You would think that a president who taught constitutional law would understand one of the most basic constitutional concepts. But a look at the Obama Administration’s version of the White House website whitehouse.gov reveals that this may not be the case.
In the section of the site under Our Government —> The Constitution, there is a brief discussion of the Bill of Rights, and then each of the first ten amendments is listed, but not in the original language of the constitution itself. Instead, an interpretation of what each amendment means in the view of the Obama administration is presented.
Take at look at how Team Obama describes the second amendment on the White House website:
“The Second Amendment gives citizens the right to bear arms.”
What is wrong with this picture?
The second amendment reads:
“A well regulated Militia, being necessary to the security of a free State, the right of the people to keep and bear Arms, shall not be infringed.”
Though there have been heated discussion over the meaning of the “well regulated militia” clause, the rest of the sentence should be clear in its meaning: The Second Amendment protects citizens’ right to bear arms. Government doesn’t “give” citizens their rights.
The Bill of Rights is not a list of government-given rights. These rights belonged to the people before there was a federal government. A clue to where those rights come from is given in the Declaration of Independence. We get the rights from “Nature and Nature’s God.”
Though Jefferson wrote the Declaration and Madison put the Constitution into words, the two had a close friendship enduring over fifty years. Jefferson was in Paris during the constitutional convention, and he relied on Franklin and others who were frequent visitors to France to bring him copies of Madison’s latest updates as work on the documet continued. These couriers also carried letters back and forth for the two. Jefferson would send Madison his thoughts and suggestions on the Constitution as it went through its various stages of development, and Madison would offer amendments to the convention after he and Jefferson had hashed out each point of discussion. Though Madison may have been the author of the Constitution, he was in close collaboration with Jefferson all through the process. Others, of course, including James Mason, also made significant contributions.
Though the two friends had many disagreements, their collaboration was in a sense a low-tech, long distance brainstorming, where a synergy was created as each worked off of the ideas and critiques of the other. In her book Jefferson And Madison The Great Collaboration, author Adrienne Koch writes:
The correspondence between Madison and Jefferson on the Constitution illuminates the theoretical political beliefs of the two friends. Both men were probing the root meaning of what they called “Republican theory.” Both were seeking to implement the principle that ultimate power, decision, and control should belong to the aggregate of the people. Private rights, the so-called “natural” and civil rights, including property, they both agreed should be protected to the fullest possible extent.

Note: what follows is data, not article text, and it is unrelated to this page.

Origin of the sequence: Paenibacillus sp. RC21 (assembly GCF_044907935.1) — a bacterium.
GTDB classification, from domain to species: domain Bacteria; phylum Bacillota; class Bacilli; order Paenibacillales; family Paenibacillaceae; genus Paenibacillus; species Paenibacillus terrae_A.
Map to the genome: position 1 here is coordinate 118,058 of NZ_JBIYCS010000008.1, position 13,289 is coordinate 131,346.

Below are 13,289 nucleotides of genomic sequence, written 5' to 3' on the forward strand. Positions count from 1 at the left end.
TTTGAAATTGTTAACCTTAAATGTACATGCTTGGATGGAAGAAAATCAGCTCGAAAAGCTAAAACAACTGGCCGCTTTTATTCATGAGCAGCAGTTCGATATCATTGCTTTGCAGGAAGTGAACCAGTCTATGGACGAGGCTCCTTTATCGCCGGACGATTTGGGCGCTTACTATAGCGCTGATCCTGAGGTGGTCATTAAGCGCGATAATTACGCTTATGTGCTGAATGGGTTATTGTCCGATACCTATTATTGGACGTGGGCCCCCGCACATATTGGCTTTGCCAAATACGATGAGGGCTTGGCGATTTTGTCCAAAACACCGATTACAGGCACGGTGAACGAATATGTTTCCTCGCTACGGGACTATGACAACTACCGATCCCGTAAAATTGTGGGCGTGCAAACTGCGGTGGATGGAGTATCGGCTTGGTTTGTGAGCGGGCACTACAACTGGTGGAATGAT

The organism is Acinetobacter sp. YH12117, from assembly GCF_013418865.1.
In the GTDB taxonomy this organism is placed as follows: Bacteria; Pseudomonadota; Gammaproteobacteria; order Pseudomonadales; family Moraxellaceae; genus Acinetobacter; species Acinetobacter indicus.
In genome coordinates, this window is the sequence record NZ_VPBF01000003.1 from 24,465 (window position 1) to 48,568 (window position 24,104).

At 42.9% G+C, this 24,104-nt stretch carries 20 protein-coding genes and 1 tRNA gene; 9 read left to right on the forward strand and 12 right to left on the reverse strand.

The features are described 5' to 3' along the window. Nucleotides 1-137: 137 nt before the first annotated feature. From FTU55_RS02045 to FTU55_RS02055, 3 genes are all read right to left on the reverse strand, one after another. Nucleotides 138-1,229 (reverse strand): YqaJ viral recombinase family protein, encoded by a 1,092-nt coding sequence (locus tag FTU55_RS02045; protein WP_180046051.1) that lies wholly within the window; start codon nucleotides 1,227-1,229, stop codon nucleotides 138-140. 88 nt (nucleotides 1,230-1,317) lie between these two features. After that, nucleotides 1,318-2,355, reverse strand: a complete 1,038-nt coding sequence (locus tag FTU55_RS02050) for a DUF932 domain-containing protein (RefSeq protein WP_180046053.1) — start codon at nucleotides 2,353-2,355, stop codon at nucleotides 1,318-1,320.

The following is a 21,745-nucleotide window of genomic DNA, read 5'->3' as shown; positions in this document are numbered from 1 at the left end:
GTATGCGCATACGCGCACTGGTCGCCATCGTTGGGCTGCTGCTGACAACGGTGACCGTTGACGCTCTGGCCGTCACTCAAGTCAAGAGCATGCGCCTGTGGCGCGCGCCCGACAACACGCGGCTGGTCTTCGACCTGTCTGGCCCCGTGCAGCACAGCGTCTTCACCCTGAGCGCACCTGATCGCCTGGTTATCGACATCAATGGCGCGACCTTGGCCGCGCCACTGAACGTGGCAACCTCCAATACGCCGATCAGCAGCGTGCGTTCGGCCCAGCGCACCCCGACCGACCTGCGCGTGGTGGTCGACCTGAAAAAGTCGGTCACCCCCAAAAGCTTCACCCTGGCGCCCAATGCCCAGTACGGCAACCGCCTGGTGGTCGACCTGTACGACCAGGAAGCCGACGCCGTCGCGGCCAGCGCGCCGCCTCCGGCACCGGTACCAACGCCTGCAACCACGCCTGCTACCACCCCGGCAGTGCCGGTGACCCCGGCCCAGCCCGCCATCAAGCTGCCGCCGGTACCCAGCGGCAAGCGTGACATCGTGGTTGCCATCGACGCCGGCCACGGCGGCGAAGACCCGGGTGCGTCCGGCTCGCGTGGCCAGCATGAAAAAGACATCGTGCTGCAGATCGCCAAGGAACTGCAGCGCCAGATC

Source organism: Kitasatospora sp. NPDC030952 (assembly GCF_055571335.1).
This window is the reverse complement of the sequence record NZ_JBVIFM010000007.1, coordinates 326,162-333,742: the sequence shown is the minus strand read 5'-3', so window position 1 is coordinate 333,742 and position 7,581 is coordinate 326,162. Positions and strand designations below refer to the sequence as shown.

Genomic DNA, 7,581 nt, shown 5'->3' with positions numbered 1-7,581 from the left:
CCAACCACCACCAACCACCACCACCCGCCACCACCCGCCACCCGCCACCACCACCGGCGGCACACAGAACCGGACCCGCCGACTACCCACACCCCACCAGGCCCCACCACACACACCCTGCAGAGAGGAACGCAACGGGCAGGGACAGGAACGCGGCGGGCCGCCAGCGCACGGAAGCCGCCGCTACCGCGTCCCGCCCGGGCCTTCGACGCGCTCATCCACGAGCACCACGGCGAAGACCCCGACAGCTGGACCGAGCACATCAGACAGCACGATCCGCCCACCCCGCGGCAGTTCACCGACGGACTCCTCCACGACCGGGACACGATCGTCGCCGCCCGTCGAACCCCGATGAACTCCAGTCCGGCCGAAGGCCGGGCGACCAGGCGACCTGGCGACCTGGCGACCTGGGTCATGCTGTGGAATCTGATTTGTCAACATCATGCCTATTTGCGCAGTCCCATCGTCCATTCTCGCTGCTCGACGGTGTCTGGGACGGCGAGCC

The Bill of Rights. as written by Madison, then, is very Jeffersonian. It is a list of protections of our rights which government shall not infringe. How can a “constitutional law professor” not understand this most basic fact about our Constitution?
Insight into President Obama’s thinking about the second amendment can be found in an article Lott wrote for Fox News in April of last year. He describes an encounter between the two:
In fact, I knew Obama during the mid-1990s, and his answers to IVI’s question on guns fit well with the Obama that I knew. Indeed, the first time I introduced myself to him he said “Oh, you are the gun guy.”
I responded “Yes, I guess so.” He simply responded that “I don’t believe that people should be able to own guns.”
When I said it might be fun to talk about the question sometime and about his support of the city of Chicago’s lawsuit against the gun makers, he simply grimaced and turned away, ending the conversation.
IVI is the Independent Voters of Illinois, and Lott’s piece discusses Obama’s answers to a questionnaire the group had sent him. When Obama ran for the Illinois state senate, IVI asked him if he supported a “ban [on] the manufacture, sale and possession of handguns,” and he responded “yes.”
Obama’s interpretation of the Constitution in general and the second amendment in particular seems to be based not on an understanding of what Madison, Jefferson and their colleagues labored to codify, but rather in the ingrained liberal notion that guns are just bad – period. Firearms are a symbol of personal responsibility, and that may be why the left loathes them so.
Every time I hear Obama make an attempt to calm fears about gun control measures his administration might support over the next four years, my mind always goes back to that brief meeting he had with Lott. Instead of his protestations to the contrary, I hear him saying, “I don’t believe that people should be able to own guns.” Firearms owners and all who love liberty should watch this administration like a hawk.